In the Omaha archdiocese, the presence of two Newman Centers – one at Wayne State University in Wayne, and the St. John Paul II Newman Center near the University of Nebraska at Omaha – have created environments where young people can nurture their faith instead of losing it during college.
In fact, the archdiocese currently has three seminarians through the St. John Paul II Newman Center since it opened in 2016, Father Roza said.
Father Ralph O’Donnell, pastor of St. Margaret Mary Parish in Omaha, points to statistics from the U.S. Conference of Catholic Bishops (USCCB) that show the decline in vocations having leveled off nationally.
After falling significantly from the 1960s through the ’80s, enrollment numbers for both college seminaries and theological seminaries in the U.S. have remained relatively stable since the 1990s, said Father O’Donnell, who served recently as executive director for the Secretariat for Clergy, Consecrated Life and Vocations of the USCCB in Washington, D.C.
In the Omaha archdiocese, the numbers of seminarians has trended down somewhat since the 1990s, from a high of 41 in both major and minor seminaries from 1996 to ’98 to the current low of 20, with most annual enrollments being in the 20s and 30s in most years.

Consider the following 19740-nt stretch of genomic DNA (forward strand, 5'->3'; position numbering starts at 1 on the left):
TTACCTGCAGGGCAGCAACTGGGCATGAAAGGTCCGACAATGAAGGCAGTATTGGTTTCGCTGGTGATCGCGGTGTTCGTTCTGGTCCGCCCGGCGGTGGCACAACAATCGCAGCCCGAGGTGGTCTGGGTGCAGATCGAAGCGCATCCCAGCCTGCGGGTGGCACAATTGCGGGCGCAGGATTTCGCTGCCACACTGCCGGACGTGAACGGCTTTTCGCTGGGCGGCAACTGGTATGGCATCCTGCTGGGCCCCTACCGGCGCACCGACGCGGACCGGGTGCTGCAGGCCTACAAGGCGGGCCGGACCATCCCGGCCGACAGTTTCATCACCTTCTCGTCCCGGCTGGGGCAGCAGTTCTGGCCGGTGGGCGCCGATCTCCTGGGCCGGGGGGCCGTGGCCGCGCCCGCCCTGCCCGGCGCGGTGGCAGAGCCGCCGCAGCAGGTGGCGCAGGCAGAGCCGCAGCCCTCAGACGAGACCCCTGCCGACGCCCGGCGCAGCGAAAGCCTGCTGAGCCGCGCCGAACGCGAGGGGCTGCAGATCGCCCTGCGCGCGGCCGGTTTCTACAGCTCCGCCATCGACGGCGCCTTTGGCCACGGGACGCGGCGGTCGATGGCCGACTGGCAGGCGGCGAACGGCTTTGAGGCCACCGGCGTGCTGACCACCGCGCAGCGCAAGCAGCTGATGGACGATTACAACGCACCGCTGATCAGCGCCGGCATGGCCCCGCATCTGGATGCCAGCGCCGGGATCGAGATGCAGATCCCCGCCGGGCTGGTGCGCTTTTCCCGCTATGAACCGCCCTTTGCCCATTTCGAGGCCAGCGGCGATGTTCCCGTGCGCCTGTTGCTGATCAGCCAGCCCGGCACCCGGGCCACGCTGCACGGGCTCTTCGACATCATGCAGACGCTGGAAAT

LOOKING TO THE FUTURE
To see priestly vocations rebound and grow, young men need to be nurtured in the faith, given good examples, and be supported, encouraged and invited, the priests said.
Father O’Donnell said that men who become priests were often encouraged by individuals close to them – parents, a parish priest, friends at work, teachers or youth ministers.
“There’s a whole array of people that are encouraging this kind of awareness in the lives of those that are discerning,” he said. “So maybe we’re not talking enough about our faith, the importance of the sacraments and the priesthood in our life as Catholics to others that Christ may be calling.”
Father Hastings also stressed the importance of the nurturing and example of parents.
“Parents will often say, ‘I took my kids to Mass, they went to CCD.’ But that’s assembly line stuff,” he said. “Let your children see you pray, let them see your devotion.”
“The number one thing is, dads need to hand the faith on to their sons. The simplest magic for that is to have dads spend time with their sons, take them, from time to time, to daily Mass, or take them to help at the parish,” he said.
“The priesthood is an experience of fatherhood, so you model that as a father,” he said.
“In the end, God keeps calling,” Father Taphorn said. “If we can create an environment in our dioceses, parishes and families where young people are formed in discipleship and are taught how to pray, it’s going to bear fruit.”
The July 16 issue of the Catholic Voice will feature a section on vocations to religious life. Stories will include profiles of young women from the archdiocese who have discerned such a call, including one entering a cloistered monastery.